Building a functional class schedule is an essential part of the community college experience. Pick up some tips and strategies to make sure that your schedule doesn't leave you overwhelmed.
Community College Schedules
When it comes to creating your schedule in community college, there's a lot more at play than simply choosing the right classes. Almost as important as which classes you'll take, is when you'll take them. A poorly crafted schedule can leave you overworked, stressed, and unable to compete assignments on time.
A proper class schedule should satisfy both academic and personal requirements; it should not only ensure that you take all the necessary courses for your major but also present them in a manageable format.
The following are a few tips and strategies for students who may be feeling a little lost. Read on to learn more about crafting the perfect class schedule.
Ask for Help
This may seem like a given, but it bears repeating for those who may not be aware of the plethora of services that community colleges offer to their students.
While college is a period of life marked by independence and self-reliance, it doesn't mean you need to go it completely alone. Most schools have a number of academic advisors who can lend their knowledge and experience should you need it.
The fact that you're reading this article proves that you're not afraid to seek aid as you schedule your classes. Your school employs trained professionals whose sole function is to assist students in your same situation; it would be a serious oversight to not take advantage of the insights these advisors can provide.
While community college is a very different experience from high school, it is not an entirely different entity. Yes, things are different, but it's not like you'll need to adjust to a radically different educational experience. The same skills and abilities you've already acquired in previous schooling will certainly serve you well.
One such ability is your self-awareness. No one knows you as well as you know yourself, and you can apply this insight when building a class schedule. Consider your learning preferences and take them into account as you create your schedule. Do you prefer morning or evening classes? Would you rather take one class per day five days a week, or take two or three classes per day for only two days a week?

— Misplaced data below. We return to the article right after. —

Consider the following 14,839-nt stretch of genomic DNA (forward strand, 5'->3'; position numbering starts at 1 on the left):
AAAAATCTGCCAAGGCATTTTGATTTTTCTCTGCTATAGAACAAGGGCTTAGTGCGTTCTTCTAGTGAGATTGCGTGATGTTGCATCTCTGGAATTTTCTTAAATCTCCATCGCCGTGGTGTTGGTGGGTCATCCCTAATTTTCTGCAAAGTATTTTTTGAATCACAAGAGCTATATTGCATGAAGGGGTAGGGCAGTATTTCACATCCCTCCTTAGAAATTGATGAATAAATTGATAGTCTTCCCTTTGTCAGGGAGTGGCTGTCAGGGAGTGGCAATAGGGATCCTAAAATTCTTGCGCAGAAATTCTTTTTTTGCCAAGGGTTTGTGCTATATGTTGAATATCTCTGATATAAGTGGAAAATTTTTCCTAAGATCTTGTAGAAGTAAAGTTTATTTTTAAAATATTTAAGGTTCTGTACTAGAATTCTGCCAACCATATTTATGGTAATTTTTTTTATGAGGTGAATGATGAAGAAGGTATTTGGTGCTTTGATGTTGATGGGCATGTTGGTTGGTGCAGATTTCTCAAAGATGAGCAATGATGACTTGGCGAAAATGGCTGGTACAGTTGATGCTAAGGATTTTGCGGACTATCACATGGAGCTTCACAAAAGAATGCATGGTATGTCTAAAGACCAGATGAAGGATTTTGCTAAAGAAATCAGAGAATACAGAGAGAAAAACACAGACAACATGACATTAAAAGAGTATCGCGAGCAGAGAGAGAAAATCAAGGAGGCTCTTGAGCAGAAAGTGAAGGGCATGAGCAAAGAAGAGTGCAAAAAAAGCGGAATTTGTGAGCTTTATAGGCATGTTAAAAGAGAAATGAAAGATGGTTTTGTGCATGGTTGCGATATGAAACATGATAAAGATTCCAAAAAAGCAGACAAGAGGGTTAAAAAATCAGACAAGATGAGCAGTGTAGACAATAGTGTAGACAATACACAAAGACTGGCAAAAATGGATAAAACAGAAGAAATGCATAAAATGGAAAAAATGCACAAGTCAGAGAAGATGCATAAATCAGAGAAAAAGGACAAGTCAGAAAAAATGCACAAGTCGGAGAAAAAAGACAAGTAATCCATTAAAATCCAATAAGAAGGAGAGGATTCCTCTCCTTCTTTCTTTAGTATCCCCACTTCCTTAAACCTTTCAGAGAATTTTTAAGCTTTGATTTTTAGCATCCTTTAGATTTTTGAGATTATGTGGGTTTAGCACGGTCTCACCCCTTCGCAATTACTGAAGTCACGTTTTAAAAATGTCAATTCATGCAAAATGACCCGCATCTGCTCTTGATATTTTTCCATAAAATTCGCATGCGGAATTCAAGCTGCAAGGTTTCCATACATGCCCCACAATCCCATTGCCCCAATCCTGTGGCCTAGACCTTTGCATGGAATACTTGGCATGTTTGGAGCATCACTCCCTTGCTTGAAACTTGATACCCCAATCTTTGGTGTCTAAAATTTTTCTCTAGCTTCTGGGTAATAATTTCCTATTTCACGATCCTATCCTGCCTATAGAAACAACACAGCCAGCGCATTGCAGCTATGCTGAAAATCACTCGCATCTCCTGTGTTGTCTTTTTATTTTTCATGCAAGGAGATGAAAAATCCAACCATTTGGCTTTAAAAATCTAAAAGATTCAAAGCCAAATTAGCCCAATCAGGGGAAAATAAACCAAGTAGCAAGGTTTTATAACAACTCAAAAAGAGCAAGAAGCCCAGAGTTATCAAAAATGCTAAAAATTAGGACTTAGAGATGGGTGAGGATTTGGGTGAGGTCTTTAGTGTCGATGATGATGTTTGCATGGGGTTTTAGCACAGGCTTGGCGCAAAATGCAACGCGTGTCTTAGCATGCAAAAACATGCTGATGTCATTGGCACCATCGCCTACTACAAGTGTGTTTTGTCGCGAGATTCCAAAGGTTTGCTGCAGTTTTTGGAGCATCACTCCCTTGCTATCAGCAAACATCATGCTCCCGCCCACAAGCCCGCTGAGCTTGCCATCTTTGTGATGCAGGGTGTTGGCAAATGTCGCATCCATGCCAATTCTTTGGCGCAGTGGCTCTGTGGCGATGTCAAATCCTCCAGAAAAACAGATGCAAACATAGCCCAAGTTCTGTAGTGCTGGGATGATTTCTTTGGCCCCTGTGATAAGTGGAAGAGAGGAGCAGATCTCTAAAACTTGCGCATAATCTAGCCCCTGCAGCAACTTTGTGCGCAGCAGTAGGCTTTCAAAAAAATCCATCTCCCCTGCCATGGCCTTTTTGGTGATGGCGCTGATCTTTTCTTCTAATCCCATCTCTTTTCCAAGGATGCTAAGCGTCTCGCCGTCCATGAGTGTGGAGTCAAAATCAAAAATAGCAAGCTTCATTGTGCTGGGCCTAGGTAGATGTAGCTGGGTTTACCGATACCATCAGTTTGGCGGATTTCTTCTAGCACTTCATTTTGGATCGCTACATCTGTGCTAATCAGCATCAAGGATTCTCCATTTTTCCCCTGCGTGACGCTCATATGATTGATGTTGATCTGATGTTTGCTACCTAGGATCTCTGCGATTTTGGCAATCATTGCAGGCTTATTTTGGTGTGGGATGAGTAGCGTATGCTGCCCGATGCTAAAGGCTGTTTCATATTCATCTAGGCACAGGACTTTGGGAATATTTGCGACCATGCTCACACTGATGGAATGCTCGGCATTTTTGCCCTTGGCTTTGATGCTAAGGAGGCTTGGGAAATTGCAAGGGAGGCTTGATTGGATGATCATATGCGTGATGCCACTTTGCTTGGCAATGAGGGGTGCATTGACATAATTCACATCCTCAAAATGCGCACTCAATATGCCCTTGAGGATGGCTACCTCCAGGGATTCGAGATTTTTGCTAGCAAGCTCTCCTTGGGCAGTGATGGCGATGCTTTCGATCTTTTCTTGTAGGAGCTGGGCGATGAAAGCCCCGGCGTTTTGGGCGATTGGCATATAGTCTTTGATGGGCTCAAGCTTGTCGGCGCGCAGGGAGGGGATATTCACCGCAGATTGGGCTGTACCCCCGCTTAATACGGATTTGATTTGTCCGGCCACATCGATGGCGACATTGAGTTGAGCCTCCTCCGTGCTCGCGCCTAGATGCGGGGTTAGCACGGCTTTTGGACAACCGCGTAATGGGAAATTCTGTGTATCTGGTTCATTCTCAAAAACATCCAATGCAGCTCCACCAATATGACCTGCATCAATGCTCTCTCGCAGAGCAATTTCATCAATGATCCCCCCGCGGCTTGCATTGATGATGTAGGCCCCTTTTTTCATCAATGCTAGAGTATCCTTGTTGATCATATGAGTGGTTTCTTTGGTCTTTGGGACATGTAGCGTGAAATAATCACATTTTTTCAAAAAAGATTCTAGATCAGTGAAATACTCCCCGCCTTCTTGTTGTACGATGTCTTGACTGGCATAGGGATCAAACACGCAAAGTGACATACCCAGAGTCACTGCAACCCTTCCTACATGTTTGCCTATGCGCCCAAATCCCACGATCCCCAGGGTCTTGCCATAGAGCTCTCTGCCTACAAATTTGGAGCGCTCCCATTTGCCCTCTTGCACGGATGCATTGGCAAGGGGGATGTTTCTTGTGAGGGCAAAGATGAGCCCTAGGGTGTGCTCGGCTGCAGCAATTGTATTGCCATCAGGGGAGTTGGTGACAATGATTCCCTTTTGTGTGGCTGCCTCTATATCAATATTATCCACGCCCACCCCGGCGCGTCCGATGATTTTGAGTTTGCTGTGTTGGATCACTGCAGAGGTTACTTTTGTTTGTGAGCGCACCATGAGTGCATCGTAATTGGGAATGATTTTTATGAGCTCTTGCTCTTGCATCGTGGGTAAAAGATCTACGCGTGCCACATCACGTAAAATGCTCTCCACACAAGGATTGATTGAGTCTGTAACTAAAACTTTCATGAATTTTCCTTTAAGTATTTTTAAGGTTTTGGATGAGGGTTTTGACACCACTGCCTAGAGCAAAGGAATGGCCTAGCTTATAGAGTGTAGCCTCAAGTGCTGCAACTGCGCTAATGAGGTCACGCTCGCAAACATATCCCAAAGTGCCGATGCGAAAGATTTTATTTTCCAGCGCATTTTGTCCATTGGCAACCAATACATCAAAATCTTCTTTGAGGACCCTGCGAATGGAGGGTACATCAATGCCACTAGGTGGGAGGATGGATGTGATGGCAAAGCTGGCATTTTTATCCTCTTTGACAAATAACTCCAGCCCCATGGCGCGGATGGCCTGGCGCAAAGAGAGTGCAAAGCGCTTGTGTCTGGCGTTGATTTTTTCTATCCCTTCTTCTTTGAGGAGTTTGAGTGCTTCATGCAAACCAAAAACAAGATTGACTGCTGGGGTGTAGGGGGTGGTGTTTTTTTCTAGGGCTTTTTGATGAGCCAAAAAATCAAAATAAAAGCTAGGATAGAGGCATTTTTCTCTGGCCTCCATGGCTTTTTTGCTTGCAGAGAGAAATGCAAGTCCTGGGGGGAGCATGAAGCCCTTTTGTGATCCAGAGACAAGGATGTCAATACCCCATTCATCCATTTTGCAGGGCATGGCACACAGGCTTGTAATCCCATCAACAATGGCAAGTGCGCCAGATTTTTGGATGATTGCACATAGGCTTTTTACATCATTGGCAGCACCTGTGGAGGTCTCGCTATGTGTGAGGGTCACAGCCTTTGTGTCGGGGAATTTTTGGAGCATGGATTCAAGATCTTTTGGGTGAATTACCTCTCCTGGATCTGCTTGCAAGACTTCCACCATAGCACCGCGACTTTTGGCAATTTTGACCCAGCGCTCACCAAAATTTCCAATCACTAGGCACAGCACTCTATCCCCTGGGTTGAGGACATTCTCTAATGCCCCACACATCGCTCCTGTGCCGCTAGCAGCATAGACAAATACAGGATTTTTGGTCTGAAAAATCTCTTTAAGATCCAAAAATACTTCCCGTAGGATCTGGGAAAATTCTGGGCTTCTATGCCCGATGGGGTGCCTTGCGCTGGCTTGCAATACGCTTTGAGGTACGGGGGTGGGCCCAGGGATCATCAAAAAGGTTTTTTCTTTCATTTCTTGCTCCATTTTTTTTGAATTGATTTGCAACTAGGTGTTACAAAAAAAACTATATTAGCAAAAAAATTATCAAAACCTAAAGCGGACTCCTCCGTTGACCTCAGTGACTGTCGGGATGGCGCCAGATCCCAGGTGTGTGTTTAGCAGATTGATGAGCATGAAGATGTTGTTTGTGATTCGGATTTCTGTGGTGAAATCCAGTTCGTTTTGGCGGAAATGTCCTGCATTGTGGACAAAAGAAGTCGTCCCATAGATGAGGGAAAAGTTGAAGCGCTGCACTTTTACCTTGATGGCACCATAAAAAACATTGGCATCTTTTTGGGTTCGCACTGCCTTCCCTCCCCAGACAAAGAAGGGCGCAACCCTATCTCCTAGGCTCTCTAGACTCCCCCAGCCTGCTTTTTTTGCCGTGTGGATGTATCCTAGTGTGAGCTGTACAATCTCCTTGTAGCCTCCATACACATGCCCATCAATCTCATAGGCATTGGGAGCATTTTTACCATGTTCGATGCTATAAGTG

Every student has his or her own unique approach when it comes to scheduling, so take the time to devise a schedule that best suits your learning style.
Keep Other Commitments in Mind
Community college is rarely the only major time commitment for most students. According to the American Association of Community Colleges, between 2011 and 2012, 40% of part-time students work full-time, and more than two-thirds of all students are employed in some capacity. In addition to work, many students have other major commitments, ranging from household chores to caring for children.
As you build your schedule, don't forget about these other obligations. If Mondays are usually busy, try to schedule your courses towards the end of the week. If you work nights, aim for morning classes to avoid conflict.
For more on handling schedule conflicts, refer to the section below for information about online learning.
Remember to Sign Up
Unless you're a freshman, you're probably aware of how quickly spots can fill up for a course, especially if it is a popular offering. Even the most perfectly crafted schedule is meaningless if you fail to sign up for your courses! Double- and triple-check the registration dates, and be sure that you do not miss your assigned time, or else all your planning will be meaningless.
Don't Neglect the Electives!
Whether you're pursuing an associate's degree or a certificate, you'll need to satisfy several academic requirements before you complete your program. While certificate and diploma programs tend to focus exclusively on courses related to the major, degree programs usually feature elective coursework, in which students have some freedom to pursue topics in almost every academic field.
When planning your schedule, be sure to include these courses. While these courses may feel less important than the ones required for your major, take care not to overlook them. Electives are a mandatory part of most degree programs, and failure to take them may prevent you from graduating.
Explore Flexible & Online Classes
As mentioned above, the life of the average community college student is a busy one. Major time commitments represent a serious distraction and can easily disrupt or even postpone your plans to graduate on time.
If you're anxious about scheduling conflicts, you should definitely look into your school's scheduling options. In addition to regular daytime classes, most community colleges offer evening and weekend classes that allow you to build a schedule that won't interrupt your work life.
If getting to campus is too difficult, you can also complete programs online and save yourself the hassle of physically attending altogether. If you prefer at least some level of in-person instruction, there are also hybrid programs that feature a blend of digital and traditional learning. No matter what format you prefer, diverse scheduling options make it possible for even the busiest students to earn a degree or certificate.
By building an effective class schedule that caters to your academic and personal needs, you can ensure that your community college experience will be a smooth and enjoyable one. Good luck!